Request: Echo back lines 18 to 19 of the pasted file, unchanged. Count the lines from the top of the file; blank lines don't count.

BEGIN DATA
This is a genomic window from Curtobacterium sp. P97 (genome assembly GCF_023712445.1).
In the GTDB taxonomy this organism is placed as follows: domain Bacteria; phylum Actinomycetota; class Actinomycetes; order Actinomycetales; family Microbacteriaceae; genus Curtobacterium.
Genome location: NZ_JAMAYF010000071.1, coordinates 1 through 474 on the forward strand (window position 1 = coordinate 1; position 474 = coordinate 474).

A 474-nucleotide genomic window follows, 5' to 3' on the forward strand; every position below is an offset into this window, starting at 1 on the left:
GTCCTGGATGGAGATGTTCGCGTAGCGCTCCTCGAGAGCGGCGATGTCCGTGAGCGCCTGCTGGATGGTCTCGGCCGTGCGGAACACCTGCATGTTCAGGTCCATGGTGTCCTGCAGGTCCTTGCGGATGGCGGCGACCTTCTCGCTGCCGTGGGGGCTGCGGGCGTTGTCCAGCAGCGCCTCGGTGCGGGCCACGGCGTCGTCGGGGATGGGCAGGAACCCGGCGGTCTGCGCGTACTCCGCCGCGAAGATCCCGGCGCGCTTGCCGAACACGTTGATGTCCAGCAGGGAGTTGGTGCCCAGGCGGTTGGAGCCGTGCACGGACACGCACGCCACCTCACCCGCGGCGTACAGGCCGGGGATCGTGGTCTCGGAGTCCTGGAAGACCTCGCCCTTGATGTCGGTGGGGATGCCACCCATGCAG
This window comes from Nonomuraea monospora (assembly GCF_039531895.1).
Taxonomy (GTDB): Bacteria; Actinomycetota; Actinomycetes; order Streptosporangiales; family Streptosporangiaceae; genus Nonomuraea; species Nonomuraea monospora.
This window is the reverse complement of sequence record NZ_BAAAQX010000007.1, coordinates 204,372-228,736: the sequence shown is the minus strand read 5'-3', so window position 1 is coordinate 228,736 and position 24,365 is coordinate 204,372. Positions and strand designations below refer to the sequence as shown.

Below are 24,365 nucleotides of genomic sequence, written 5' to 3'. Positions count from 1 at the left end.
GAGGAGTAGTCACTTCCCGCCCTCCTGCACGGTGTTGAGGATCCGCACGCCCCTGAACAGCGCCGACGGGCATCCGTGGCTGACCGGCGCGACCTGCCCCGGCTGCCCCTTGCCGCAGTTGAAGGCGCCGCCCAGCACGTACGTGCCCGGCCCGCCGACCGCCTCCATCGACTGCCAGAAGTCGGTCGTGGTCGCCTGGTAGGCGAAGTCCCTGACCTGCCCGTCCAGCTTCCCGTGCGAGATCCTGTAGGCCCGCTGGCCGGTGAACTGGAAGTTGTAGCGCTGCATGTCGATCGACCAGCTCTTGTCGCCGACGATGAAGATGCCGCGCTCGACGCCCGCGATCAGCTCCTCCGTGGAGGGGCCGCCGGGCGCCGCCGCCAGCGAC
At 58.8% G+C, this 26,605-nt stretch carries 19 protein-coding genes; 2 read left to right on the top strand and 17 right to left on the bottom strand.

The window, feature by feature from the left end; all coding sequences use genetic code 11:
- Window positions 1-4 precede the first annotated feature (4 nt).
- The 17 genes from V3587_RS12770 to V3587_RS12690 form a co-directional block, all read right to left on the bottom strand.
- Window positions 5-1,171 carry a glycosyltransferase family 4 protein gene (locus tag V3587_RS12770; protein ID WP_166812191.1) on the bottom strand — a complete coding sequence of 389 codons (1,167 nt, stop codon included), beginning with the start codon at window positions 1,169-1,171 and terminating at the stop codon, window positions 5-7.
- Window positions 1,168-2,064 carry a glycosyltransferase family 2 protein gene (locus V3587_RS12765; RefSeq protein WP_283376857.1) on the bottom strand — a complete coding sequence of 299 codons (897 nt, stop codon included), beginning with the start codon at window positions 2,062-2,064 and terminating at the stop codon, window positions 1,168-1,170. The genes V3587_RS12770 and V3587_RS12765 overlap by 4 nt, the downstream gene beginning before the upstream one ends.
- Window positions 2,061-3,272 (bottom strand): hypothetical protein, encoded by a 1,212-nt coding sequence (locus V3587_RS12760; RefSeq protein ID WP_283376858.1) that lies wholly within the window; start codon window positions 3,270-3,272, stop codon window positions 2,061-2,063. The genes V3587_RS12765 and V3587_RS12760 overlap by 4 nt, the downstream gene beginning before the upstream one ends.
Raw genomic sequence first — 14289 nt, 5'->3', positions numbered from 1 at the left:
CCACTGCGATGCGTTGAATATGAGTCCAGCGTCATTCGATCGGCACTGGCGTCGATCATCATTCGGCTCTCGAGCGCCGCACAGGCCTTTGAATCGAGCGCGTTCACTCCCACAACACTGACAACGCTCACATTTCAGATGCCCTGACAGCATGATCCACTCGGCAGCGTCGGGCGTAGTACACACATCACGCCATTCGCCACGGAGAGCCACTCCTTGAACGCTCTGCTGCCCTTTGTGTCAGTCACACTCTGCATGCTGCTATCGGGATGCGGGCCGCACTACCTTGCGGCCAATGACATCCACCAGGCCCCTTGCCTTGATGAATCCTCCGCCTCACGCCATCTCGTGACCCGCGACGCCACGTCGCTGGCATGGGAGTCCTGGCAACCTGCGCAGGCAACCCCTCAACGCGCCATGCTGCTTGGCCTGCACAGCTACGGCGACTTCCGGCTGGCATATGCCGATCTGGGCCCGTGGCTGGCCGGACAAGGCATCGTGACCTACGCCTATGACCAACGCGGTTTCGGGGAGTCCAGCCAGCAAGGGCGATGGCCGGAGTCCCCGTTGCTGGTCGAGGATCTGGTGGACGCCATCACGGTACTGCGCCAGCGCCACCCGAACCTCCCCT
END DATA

Raw genomic sequence first — 14289 nt, 5'->3', positions numbered from 1 at the left:
CCACTGCGATGCGTTGAATATGAGTCCAGCGTCATTCGATCGGCACTGGCGTCGATCATCATTCGGCTCTCGAGCGCCGCACAGGCCTTTGAATCGAGCGCGTTCACTCCCACAACACTGACAACGCTCACATTTCAGATGCCCTGACAGCATGATCCACTCGGCAGCGTCGGGCGTAGTACACACATCACGCCATTCGCCACGGAGAGCCACTCCTTGAACGCTCTGCTGCCCTTTGTGTCAGTCACACTCTGCATGCTGCTATCGGGATGCGGGCCGCACTACCTTGCGGCCAATGACATCCACCAGGCCCCTTGCCTTGATGAATCCTCCGCCTCACGCCATCTCGTGACCCGCGACGCCACGTCGCTGGCATGGGAGTCCTGGCAACCTGCGCAGGCAACCCCTCAACGCGCCATGCTGCTTGGCCTGCACAGCTACGGCGACTTCCGGCTGGCATATGCCGATCTGGGCCCGTGGCTGGCCGGACAAGGCATCGTGACCTACGCCTATGACCAACGCGGTTTCGGGGAGTCCAGCCAGCAAGGGCGATGGCCGGAGTCCCCGTTGCTGGTCGAGGATCTGGTGGACGCCATCACGGTACTGCGCCAGCGCCACCCGAACCTCCCCT